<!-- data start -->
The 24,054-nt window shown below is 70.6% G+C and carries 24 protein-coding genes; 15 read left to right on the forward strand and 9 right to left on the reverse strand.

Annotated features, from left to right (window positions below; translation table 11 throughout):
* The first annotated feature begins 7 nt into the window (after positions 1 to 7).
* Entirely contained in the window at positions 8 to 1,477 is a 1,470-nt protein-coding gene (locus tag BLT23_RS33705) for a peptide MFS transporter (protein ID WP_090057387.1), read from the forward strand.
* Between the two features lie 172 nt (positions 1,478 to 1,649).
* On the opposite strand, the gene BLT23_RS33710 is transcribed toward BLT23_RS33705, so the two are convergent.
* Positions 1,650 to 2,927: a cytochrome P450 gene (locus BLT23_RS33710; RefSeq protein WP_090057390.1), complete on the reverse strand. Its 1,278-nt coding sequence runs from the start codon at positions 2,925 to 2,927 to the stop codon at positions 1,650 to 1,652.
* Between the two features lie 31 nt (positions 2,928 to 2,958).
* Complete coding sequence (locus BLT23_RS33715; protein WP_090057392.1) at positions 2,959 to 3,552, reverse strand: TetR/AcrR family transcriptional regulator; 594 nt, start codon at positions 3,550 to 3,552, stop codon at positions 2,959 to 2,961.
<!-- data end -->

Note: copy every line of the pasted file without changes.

The 24,054-nt window shown below is 70.6% G+C and carries 24 protein-coding genes; 15 read left to right on the forward strand and 9 right to left on the reverse strand.

Annotated features, from left to right (window positions below; translation table 11 throughout):
* The first annotated feature begins 7 nt into the window (after positions 1 to 7).
* Entirely contained in the window at positions 8 to 1,477 is a 1,470-nt protein-coding gene (locus tag BLT23_RS33705) for a peptide MFS transporter (protein ID WP_090057387.1), read from the forward strand.
* Between the two features lie 172 nt (positions 1,478 to 1,649).
* On the opposite strand, the gene BLT23_RS33710 is transcribed toward BLT23_RS33705, so the two are convergent.
* Positions 1,650 to 2,927: a cytochrome P450 gene (locus BLT23_RS33710; RefSeq protein WP_090057390.1), complete on the reverse strand. Its 1,278-nt coding sequence runs from the start codon at positions 2,925 to 2,927 to the stop codon at positions 1,650 to 1,652.
* Between the two features lie 31 nt (positions 2,928 to 2,958).
* Complete coding sequence (locus BLT23_RS33715; protein WP_090057392.1) at positions 2,959 to 3,552, reverse strand: TetR/AcrR family transcriptional regulator; 594 nt, start codon at positions 3,550 to 3,552, stop codon at positions 2,959 to 2,961.